Parkfield Dual-Sport Ride: July 8-9, 2006
Full Cast of Characters
- Carolyn (“bluepoof”), 2005 Yamaha XT225
- Chris (“naked_sv”), KTM Adventure 640
- Gary (“twist”), 2006 BMW R1200GS
- Jim (“TheExplorer”), Kawasaki KLR 650
- Peter, 2002 Yamaha XT225
- Saturday: San Jose – Parkfield (~220 miles)
- Sunday: Parkfield – San Jose (~280 miles)
- The whole route (~500 miles)
July 8, 2006
escaping the bay area.
What can I say about escaping the Bay Area other than “then we turned right, then we turned onto this road, then that road?” Apparently, not much, because I had a couple of paragraphs already typed up when I realized that this first section was boring as hell.
The redeeming factor of the section was a little detour Jim led us through near Henry W. Coe State Park. We didn’t actually go into the park; the roads within this largest state park in Northern California are open to hikers, horses, and bicyclists only. We did skirt the park, however, on Canada Road, a fun little narrow and twisty back road.
When we stopped along Canada, I parked the XT next to Gary’s BMW R1200GS, prompting the guys to laugh and say “the XT is thinking that’s what it’ll be when it grows up!”. Ah, but it was I who had the last laugh once the pavement ended and the road was steep and dusty….;)
From Canada Road until our lunch in Gonzales, the theme was definitely “farmland”. The first bits of road in San Benito County’s Highways 152 and 156 are lined with fields; some barren, some fruitful under the July sun. Signs for roadside stands promised fresh apricots and cherries, and the air smelled of strawberries.
For lunch, we stopped at my favorite little place in Gonzales: a Beacon gas station that also happens to house an amazingly good Mexican restaurant. Jim, Gary, and I happily chowed down on fresh burritos while Chris and Peter decided to take the gastonomically safer route to a neighboring Subway. Their loss! It is a personal goal of mine to someday speak enough Spanish to order my burrito in Gonzales. I feel like the world’s whitest human walking in there, hearing all these locals musically order and chitchat, and I then I say “chicken burrito, please” like the Midwesterner I am. Sigh.
A sign next to the Beacon station proclaims Gonzales to be the “wine capital of Monterey County”, and we could see why as we headed off towards our first dirt road of the day. Gloria Road follows acre after acre of vineyards as it heads up into the Gabilan mountain range.
dirt in the gabilans.
The Gabilan Range is the middle of central California’s three coastal ranges (to the north are the Santa Cruz Mountains; to the south are the Santa Lucias). Sometimes spelled “Gavilan” on older maps, these mountains are bordered on the east by the San Andreas Fault, and the range is probably best known for containing Pinnacles National Monument.
For me, though, the Gabilans are well-known for containing Gloria Road. After a few miles, the pavement ends, and we have our first dirt of the trip! I was last on Gloria Road in early spring, when the road was packed down and rutted from the winter rains. This time, though, everything was dusty and sandy. As my rear wheel spun out in a couple of corners, I sure missed the ruts and divots from the rainwater! I stayed upright (how, especially in one corner, I don’t know), but Chris wasn’t as lucky. Peter and then I came around a corner to find his KTM lying on its side in the sand. After making sure Chris was OK, I had him pose with his kill — his first drop in the dirt!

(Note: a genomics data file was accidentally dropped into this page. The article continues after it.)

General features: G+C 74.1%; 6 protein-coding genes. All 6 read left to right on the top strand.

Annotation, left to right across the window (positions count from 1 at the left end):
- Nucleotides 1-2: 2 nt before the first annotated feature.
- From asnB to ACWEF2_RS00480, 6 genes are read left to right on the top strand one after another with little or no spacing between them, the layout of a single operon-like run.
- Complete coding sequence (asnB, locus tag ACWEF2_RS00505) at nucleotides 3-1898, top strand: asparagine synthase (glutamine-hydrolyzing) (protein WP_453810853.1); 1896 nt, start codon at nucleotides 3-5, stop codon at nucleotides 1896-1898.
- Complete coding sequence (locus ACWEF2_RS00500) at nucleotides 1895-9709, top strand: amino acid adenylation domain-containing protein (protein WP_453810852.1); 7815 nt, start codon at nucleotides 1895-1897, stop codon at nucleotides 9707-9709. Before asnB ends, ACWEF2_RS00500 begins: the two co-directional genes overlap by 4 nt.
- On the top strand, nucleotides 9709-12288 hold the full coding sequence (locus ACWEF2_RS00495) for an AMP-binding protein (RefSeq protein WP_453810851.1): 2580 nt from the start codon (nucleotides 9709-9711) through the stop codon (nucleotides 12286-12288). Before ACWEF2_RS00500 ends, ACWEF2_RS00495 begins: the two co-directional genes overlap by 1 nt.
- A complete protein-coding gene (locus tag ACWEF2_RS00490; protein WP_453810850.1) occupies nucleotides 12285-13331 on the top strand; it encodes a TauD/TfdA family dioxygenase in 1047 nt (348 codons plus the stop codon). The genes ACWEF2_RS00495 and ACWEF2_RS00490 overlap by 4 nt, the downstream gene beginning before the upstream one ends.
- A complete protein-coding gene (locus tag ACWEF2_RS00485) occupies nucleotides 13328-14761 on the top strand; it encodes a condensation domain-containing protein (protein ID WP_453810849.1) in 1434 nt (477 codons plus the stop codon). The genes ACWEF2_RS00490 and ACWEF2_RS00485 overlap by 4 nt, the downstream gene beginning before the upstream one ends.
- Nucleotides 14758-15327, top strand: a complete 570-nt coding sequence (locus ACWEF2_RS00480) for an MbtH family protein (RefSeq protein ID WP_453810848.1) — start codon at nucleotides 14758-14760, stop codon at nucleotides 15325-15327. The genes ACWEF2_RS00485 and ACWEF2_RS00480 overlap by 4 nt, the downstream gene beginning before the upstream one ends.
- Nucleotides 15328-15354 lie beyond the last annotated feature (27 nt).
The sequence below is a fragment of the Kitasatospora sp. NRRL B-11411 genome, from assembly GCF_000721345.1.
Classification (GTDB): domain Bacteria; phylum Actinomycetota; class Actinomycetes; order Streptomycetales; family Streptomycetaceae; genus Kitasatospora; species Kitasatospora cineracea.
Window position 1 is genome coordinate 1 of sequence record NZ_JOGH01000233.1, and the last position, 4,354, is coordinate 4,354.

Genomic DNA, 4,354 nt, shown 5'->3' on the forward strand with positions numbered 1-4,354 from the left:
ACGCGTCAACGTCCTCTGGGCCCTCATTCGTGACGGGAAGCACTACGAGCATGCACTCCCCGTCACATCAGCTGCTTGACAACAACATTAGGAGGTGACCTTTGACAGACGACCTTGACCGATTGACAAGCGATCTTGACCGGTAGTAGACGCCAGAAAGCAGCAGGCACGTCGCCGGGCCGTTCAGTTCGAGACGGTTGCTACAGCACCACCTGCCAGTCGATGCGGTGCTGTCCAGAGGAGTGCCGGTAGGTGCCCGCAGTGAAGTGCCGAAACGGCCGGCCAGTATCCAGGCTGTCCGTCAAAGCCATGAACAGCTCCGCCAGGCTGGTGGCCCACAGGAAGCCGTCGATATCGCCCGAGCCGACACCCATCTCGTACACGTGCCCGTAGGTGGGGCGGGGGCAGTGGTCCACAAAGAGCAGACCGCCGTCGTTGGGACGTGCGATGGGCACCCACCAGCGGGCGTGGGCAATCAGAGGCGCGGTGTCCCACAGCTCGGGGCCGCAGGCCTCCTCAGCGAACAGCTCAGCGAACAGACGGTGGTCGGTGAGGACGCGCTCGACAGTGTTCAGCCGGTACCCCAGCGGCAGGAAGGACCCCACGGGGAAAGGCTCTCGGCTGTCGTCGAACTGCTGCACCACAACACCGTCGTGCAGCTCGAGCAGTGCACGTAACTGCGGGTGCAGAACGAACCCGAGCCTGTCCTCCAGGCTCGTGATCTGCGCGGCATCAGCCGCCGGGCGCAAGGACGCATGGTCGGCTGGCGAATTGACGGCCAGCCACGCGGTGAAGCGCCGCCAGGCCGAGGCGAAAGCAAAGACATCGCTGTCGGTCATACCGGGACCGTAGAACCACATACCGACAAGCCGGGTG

It was pretty easy for the three of us to get the bike back up. Good thing, too, because a couple of turns later, Chris fell again (on the other side this time — he had to be symmetrical!). Peter had already gone ahead, but Chris and I were able to right the bike alone. It was getting warm, and I’m sure Chris’s second drop was directly connected to being shaken up by the first one. The first time I rode on dirt, I think I dropped my XT about four times in rapid succession before taking the hint…and a break. 😉 Chris was smarter than I’d been and made sure he was hydrated and relaxed before getting back on the bike.
We found the rest of the group hiding in a shady spot a few more turns up, so we exchanged stories and took some more photos. It was getting warmer and warmer, so for the rest of the day, our group stops were done in the shade. 😉
I was behind Gary in the next section of Gloria, which was utterly unrecognizable to me. In the spring, this section was lined with wildflowers of every imaginable color and tall green grasses, and the road was grey and rocky. In summer, though, everything is dusty and barren: the road, the hills, the grasses. Everything.
warming up and heading south.
Our brief paved section in between dirt roads was no disappointment — I love the coloring in the Griswold Hills.
Soon we were on Old Hernandez Road, and back to dirt. I loved this little road, twisting along the San Benito River. Jim says that there’s a water crossing here whenever it’s not the middle of summer; sadly, of course, it was dried up when we went through. The road here is deserted and dry; more dust and barren farmlands. “No Hunting!” signs peppered the roadsides, and we saw plenty of cows, if no people.
It was really starting to warm up. I was glad to have my Camelbak.
We turned onto Los Gatos-Coalinga Road, a long paved road that would take us right into the town of Coalinga. The road name is unrelated to the town of Los Gatos in the Bay Area; rather, it likely refers to the Los Gatos Creek that runs through Coalinga. Many places in California are named after the Spanish word for “cat” — in fact, the Santa Cruz Mountains that Peter and I ride through frequently were originally named Cuesta de los Gatos.
Los Gatos-Coalinga Road is paved, but it’s another of those twisty narrow backroads. There was slightly more traffic on this one than on the rest, by which I mean we might have seen three or four pickups instead of only one.
The closer we got to Coalinga, the hotter it got, and I was slowing down. I found myself spacing out through turns, target-fixating on anything that caught my eye along the roadside. I never made a wide turn or crossed the centerline, but I found myself slowing more and more to compensate for my brain farts. Peter stuck back with me for a little while, until finally I pulled over to eat some trail mix and try to shake it off a little bit. I tried to photograph an amazing 3″ long beetle that was flying amongst the flowers, but the wind made it difficult to focus the camera properly.